Virtualization contributes to the optimization and modularization of resource usage in a machine. Furthermore, many systems have relied on a virtualization layer to provide extra security functionality. Both features rank amongst the most important of the technological capabilities enabling cloud computing, improving performance and security. The availability of hardware support for 86 virtualization allows to run virtual machines (VMs) with very low overhead. However, using hardware virtualization inside the OS makes it unavailable for any additional security code as the hardware supports only a single layer of VMs. Stacking virtual machines recursively is one solution to this problem. Unfortunately, current implementations induce an overhead that grows exponentially with the stacking depth. In the paper we address this conflict by describing a novel design that mitigates the performance issues of recursive virtual machines. Once this solved, the doors are open for the design of advanced security mechanisms that are implemented in the intermediate layers and provide additional security features to the system. We suggest concrete ways to further explore this avenue. © 2011 IEEE.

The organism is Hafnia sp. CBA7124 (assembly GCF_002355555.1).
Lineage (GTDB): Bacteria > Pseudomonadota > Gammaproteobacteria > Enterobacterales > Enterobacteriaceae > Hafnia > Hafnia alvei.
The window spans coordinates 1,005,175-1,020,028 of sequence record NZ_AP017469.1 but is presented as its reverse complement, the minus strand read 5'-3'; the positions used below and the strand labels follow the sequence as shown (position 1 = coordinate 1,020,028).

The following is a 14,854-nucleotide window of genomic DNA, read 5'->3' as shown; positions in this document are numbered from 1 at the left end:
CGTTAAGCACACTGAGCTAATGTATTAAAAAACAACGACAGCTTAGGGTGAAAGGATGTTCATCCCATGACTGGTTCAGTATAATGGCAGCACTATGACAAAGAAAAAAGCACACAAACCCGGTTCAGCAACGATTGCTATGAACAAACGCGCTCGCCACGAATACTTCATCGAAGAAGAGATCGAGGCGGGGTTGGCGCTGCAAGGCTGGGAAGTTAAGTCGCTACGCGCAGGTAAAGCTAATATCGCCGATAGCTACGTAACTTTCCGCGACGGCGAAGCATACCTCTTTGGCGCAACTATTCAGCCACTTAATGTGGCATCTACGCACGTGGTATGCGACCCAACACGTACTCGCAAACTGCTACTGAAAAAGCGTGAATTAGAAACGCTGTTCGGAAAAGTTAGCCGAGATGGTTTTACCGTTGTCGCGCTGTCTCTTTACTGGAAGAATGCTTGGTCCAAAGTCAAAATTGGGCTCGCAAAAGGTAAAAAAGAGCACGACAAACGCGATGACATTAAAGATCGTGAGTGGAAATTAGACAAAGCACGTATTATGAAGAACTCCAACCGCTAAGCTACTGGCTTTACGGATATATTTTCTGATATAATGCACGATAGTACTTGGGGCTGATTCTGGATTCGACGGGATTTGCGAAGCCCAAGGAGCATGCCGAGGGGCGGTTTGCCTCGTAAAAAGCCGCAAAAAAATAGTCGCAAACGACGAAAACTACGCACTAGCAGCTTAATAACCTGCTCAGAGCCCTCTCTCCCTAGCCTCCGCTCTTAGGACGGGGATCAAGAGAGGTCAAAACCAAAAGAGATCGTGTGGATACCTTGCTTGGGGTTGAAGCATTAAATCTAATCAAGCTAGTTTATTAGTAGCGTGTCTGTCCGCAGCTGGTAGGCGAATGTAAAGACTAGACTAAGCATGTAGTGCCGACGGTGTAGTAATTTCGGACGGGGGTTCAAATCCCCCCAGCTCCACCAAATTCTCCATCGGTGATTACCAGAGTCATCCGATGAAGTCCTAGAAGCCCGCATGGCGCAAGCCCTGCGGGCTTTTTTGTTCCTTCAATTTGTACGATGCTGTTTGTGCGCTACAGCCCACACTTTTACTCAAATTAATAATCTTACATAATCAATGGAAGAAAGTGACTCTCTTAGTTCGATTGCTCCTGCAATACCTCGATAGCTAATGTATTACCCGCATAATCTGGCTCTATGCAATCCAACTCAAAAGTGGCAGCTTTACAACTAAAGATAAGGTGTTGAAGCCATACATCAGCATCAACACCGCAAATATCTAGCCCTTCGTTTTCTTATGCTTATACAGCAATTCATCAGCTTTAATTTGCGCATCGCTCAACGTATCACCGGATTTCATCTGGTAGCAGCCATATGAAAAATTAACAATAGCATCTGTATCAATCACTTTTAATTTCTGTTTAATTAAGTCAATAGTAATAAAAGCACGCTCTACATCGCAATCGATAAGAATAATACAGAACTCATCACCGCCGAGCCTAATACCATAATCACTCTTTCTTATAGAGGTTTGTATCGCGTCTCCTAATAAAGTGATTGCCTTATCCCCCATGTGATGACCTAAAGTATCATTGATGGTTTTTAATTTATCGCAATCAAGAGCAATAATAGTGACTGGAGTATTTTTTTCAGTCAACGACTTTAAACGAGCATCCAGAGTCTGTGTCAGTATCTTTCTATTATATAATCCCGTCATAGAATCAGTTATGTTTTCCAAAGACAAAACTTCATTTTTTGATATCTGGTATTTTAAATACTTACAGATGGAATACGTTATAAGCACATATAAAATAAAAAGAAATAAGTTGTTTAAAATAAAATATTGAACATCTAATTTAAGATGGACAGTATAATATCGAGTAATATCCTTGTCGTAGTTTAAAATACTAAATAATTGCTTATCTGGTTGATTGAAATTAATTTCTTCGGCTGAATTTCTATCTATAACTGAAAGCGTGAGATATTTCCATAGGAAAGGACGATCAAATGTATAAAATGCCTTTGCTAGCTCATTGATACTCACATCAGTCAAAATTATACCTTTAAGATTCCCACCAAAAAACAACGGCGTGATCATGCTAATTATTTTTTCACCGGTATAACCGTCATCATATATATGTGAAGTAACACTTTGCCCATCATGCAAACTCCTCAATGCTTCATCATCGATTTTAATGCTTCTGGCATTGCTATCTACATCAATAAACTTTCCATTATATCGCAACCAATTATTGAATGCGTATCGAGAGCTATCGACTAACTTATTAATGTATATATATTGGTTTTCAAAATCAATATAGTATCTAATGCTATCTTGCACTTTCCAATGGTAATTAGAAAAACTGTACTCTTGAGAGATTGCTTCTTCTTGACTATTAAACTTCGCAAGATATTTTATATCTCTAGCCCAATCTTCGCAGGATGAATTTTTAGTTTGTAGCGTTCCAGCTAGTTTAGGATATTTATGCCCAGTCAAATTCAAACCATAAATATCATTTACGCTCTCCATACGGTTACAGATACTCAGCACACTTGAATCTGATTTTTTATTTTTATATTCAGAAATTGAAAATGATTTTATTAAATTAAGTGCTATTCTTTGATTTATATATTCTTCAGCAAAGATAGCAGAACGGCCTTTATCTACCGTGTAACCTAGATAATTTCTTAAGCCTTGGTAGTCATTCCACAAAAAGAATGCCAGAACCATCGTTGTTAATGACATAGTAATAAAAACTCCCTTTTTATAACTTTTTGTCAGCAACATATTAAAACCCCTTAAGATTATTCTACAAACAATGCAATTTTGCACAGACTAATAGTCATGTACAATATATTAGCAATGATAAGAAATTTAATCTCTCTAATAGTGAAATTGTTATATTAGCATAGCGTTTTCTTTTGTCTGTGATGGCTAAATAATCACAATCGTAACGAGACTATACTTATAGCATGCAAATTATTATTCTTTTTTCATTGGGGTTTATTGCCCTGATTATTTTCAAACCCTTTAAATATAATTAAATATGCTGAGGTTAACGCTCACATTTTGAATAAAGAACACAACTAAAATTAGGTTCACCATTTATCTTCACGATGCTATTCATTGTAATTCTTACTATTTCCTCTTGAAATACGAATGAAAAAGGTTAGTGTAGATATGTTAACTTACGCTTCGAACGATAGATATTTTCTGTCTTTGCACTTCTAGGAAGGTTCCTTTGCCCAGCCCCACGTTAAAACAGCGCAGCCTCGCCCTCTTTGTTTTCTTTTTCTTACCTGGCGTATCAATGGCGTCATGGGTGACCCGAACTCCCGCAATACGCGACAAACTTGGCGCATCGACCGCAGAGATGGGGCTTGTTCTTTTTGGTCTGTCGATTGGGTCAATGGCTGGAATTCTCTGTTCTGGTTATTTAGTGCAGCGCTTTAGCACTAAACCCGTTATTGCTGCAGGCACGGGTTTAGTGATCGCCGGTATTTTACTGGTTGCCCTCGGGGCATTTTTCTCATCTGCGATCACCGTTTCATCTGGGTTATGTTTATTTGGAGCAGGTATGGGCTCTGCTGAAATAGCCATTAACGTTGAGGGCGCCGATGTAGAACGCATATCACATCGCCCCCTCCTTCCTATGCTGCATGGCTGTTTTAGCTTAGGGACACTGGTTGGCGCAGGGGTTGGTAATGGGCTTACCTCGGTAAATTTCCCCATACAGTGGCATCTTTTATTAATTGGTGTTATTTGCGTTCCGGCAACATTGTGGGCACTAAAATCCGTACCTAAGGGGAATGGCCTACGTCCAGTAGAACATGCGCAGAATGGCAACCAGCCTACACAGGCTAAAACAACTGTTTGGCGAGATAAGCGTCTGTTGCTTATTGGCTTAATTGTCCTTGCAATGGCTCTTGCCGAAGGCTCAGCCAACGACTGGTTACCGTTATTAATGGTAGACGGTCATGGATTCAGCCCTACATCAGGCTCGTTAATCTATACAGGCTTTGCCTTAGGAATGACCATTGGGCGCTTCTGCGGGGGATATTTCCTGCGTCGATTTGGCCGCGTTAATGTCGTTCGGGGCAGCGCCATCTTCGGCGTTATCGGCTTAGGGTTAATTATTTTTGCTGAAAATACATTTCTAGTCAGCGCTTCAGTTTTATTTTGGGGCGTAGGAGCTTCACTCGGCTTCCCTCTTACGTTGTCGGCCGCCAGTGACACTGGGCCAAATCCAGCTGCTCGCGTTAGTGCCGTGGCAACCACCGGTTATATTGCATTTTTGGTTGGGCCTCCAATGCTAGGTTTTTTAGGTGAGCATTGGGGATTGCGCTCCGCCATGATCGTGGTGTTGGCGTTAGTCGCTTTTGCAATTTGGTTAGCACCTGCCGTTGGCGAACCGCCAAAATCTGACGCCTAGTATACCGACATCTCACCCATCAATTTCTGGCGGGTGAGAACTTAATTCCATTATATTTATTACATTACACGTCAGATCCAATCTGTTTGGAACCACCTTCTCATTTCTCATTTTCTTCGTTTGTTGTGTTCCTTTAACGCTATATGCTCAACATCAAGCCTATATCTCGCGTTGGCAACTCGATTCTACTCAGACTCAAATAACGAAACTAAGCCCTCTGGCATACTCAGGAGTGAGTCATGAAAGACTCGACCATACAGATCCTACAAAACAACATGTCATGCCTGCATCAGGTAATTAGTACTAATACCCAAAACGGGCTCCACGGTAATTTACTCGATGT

|Original language||English (US)|
|Title of host publication||Proceedings of the International Conference on Dependable Systems and Networks|
|Publisher||IEEE Computer Societyhelp@computer.org|
|Number of pages||6|
|State||Published - Jan 1 2011|